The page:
The best known site on this island is Post Office Bay where in the past sailors used to leave and receive their letters in a barrel to be delivered by other sailors coming or going to Europe and North America. The tradition continues - leave your postcard in the barrel and see how long it takes to be delivered - at the same time your guide will go through the postcards that are already in the barrel and if there is a postcard with an address close to your home, please take it with you and mail it when you finish your vacation! Close to Post Office Bay is the place where the first families arrived to live in the Galapagos - your guide will explain the history and mystery of this story.
Your next visit will be to Punta Cormoran, a green olivine beach to see Sea Lions and a short walk past a lagoon to see Flamingos and finally onto a white beach, whose sand is as fine as talcum powder. A good chance to see Rays, Sea Turtles and Ghost and Sally Lightfoot Crabs. After lunch, you will have a chance to snorkel at Devil's Crown, an old imploded volcano just off the coast of the main island. As soon as you get in the water, look down! This will be your best chance to see a shark. There is no need to swim as the strong current will pull you all the way round to the other side seeing on your way a great variety of multi-colored reef fish and playful sea lions.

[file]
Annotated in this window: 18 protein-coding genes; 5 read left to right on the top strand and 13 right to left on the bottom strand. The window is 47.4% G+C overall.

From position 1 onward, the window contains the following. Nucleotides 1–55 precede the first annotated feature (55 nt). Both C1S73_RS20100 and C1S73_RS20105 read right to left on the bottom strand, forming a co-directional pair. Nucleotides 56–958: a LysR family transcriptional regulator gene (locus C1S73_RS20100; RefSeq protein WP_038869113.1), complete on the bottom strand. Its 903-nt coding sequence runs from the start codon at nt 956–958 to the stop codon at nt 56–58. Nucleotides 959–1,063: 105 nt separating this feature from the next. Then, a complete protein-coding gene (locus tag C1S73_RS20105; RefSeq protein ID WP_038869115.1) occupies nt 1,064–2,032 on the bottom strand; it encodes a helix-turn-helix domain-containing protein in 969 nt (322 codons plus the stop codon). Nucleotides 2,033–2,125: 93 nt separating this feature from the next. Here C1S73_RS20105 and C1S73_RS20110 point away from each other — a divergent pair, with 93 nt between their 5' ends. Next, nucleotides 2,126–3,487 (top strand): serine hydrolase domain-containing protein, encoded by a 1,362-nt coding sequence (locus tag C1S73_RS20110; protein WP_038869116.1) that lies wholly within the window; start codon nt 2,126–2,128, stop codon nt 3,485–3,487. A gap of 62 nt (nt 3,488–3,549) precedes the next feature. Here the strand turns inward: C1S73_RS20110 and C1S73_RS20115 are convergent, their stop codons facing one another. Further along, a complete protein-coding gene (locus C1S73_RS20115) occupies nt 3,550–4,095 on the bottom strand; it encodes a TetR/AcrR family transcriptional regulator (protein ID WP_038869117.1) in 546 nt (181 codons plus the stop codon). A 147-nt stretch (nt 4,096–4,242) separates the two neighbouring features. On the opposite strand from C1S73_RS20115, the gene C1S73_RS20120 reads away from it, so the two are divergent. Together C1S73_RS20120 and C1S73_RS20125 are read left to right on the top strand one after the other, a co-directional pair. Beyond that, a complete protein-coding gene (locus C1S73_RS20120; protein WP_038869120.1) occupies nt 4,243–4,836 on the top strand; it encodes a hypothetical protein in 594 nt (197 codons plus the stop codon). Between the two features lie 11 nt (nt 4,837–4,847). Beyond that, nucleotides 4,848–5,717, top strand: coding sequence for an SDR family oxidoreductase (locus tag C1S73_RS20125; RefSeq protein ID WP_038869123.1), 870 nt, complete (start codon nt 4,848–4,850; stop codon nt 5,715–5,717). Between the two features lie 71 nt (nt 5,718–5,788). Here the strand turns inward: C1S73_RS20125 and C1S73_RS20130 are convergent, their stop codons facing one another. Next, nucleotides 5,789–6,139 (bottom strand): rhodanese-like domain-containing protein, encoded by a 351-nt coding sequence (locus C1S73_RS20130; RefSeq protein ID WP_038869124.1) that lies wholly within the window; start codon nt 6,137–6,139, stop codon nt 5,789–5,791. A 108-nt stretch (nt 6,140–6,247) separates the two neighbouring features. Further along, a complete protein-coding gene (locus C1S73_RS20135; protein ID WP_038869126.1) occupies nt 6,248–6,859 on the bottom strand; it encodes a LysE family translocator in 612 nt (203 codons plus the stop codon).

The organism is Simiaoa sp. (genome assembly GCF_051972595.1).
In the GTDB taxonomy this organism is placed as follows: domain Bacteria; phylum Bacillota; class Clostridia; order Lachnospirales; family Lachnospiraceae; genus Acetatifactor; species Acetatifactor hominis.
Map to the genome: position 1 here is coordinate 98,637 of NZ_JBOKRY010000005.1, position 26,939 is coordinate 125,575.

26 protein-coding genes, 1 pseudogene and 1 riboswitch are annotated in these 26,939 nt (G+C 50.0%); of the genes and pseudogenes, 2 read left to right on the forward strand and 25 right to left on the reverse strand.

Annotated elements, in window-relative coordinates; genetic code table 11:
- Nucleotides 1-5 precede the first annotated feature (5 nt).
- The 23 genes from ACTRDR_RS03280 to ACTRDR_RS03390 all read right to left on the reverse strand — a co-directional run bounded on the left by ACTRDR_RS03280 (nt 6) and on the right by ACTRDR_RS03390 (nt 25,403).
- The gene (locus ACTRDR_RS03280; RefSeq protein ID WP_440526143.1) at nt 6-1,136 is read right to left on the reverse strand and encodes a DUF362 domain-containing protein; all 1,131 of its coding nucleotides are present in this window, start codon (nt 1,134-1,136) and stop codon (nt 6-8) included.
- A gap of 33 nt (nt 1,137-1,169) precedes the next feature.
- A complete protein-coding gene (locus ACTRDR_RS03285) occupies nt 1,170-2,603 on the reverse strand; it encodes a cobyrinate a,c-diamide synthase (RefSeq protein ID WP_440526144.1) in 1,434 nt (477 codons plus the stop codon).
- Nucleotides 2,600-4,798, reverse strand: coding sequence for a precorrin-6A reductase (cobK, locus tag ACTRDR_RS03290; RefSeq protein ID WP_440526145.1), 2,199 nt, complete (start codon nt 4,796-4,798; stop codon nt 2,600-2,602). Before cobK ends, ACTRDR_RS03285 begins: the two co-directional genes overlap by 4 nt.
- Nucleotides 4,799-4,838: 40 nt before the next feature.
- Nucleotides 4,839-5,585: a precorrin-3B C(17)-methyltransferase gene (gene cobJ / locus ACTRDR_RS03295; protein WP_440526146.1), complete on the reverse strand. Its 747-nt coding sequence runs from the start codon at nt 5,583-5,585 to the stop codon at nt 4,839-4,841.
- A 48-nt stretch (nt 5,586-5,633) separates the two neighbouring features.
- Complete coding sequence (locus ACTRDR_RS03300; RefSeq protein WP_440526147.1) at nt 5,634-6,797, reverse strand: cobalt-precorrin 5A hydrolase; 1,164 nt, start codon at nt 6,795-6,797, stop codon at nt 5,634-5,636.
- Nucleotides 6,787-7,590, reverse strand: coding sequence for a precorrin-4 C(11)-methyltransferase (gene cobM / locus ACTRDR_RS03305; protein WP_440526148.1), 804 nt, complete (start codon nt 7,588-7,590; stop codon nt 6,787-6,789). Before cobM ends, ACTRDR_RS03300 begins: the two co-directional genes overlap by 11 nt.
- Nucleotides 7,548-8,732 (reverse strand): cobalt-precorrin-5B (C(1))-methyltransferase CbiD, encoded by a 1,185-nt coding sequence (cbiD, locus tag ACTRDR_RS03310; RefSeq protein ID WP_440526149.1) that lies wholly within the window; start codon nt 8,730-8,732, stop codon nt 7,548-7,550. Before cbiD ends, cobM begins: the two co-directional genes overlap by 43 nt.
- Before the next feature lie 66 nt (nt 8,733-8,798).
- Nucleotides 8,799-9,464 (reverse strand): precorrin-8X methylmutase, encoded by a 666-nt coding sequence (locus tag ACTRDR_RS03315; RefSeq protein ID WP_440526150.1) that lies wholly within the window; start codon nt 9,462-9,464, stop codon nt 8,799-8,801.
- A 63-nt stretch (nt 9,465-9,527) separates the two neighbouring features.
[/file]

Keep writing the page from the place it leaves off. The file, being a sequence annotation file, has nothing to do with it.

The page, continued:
The island of Floreana rests south of Santa Cruz, rising and falling in a proliferation of volcanic cones, which are often gentled by a thin mantle of polo santo forest. The sterner, western part of the island consists of bare lava flows and a striking black sand beach.
At the northeastern corner, however, one finds Punta Cormorant, whose lagoon frequently harbors the elegant flamingo as well as several other species of birds that feed in the still, clouded waters.
Only some five hundred of the proud pink flamingos inhabit the entire Galapagos Islands, spread out over several lagoons and ponds. As conditions dictate, they move from one lagoon to an-other, so that they are rarely seen in groups of more than a few dozen at a time.
Despite their small numbers, flamingos are social breeders and nest together following an elaborate courtship display during which the birds perform in choreographed "parades" back and forth with their uncles stretched up and feathers fluffed.
Floreana has the most interesting human history of the settled islands, (which encompass Santa Cruz, Isabela, Floreana, and San Cristobal), in addition to being a place of great natural beauty. The first colonist of the Galapagos, an Irishman named Patrick Watkins, is thought to have been stranded on Floreana in 1807 and sub-sisted by selling food supplies to visiting whaling ships.
In 1832 the Galapagos were officially claimed by Ecuador and "Charles" Island was renamed Floreana, after the first president of Ecuador.